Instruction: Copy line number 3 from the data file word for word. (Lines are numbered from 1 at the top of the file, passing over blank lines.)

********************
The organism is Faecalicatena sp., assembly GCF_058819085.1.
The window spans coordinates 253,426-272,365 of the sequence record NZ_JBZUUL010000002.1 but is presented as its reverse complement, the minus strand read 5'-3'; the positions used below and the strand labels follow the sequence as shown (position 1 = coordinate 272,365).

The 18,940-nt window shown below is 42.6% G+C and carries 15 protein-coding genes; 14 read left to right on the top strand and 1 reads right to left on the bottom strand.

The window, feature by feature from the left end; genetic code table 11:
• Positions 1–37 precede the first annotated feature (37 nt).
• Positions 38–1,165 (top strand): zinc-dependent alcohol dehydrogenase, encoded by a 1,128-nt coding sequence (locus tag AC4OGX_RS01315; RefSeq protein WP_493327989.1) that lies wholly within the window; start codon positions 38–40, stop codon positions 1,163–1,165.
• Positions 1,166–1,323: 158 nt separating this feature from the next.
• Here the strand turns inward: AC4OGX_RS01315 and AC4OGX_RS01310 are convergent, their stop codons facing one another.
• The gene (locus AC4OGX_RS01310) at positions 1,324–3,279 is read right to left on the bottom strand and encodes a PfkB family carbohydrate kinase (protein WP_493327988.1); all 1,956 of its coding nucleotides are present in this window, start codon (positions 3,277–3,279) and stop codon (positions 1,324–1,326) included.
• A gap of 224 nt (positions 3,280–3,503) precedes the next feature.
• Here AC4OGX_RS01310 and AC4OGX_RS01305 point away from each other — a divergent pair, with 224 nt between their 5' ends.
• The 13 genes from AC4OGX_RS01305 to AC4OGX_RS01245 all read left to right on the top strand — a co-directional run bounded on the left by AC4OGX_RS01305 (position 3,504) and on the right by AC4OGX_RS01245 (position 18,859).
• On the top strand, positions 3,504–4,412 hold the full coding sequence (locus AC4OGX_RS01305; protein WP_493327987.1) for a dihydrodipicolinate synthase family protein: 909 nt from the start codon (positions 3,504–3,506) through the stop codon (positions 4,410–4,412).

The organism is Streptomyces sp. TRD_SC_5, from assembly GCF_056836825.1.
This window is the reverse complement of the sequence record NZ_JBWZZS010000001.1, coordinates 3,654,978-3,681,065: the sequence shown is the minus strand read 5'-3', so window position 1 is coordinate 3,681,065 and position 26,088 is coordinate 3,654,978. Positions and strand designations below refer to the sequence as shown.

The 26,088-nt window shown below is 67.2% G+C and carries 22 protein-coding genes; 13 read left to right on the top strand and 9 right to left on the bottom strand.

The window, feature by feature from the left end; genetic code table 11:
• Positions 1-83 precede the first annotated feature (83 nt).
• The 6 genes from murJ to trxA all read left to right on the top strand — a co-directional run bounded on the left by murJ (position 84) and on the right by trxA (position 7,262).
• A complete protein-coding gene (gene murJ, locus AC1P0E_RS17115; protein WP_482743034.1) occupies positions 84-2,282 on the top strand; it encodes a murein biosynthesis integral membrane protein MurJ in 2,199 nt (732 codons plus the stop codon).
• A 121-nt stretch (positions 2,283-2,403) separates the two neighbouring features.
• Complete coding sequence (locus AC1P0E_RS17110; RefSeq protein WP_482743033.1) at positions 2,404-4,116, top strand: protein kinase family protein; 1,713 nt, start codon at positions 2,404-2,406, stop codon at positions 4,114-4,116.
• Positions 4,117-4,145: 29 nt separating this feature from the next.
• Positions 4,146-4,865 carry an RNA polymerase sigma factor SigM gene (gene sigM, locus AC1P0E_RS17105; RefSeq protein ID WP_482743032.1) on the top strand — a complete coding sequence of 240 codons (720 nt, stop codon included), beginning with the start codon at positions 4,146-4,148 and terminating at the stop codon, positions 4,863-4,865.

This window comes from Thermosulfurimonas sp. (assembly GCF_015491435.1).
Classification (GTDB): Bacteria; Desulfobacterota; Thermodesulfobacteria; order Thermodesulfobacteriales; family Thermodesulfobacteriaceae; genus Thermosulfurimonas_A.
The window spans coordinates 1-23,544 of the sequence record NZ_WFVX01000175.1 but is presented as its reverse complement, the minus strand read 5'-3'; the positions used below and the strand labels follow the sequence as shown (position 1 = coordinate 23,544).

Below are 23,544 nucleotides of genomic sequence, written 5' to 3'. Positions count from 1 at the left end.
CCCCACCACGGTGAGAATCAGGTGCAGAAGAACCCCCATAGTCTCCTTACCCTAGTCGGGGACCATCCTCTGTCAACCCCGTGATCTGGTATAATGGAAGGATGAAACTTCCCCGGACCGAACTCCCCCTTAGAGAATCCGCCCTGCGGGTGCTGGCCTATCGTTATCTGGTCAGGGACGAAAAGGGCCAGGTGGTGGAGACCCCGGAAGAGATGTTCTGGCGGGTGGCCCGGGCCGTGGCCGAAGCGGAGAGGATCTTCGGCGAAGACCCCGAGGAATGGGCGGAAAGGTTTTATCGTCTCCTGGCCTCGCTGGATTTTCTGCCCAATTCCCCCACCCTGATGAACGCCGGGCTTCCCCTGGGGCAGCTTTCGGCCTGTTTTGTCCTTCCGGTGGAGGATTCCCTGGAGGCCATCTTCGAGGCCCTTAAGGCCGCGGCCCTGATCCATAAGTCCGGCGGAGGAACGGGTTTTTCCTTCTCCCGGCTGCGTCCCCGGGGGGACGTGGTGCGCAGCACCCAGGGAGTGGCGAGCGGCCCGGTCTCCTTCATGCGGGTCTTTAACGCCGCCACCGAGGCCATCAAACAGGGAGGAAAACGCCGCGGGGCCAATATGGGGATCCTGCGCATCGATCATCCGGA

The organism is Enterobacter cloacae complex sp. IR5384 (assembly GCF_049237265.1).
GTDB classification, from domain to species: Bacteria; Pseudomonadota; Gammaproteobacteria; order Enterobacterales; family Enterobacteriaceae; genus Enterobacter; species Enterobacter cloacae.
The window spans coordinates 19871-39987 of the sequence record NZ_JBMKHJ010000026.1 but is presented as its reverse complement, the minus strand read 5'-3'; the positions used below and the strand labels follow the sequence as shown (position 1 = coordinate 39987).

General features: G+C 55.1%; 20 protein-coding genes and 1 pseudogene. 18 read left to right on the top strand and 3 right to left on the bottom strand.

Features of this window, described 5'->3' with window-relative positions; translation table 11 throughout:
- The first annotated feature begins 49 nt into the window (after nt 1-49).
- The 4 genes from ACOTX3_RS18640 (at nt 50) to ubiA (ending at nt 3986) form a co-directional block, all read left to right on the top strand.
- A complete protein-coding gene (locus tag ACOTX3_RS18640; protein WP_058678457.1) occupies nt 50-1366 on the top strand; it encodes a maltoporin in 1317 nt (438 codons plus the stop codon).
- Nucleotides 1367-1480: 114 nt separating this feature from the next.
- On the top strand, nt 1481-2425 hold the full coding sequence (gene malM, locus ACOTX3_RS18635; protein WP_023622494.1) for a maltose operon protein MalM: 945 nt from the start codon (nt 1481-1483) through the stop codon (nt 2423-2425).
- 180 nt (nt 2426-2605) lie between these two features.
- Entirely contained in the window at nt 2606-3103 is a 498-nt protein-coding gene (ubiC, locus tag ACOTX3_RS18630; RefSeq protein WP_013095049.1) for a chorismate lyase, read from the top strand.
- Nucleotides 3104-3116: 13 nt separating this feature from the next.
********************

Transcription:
The 18,940-nt window shown below is 42.6% G+C and carries 15 protein-coding genes; 14 read left to right on the top strand and 1 reads right to left on the bottom strand.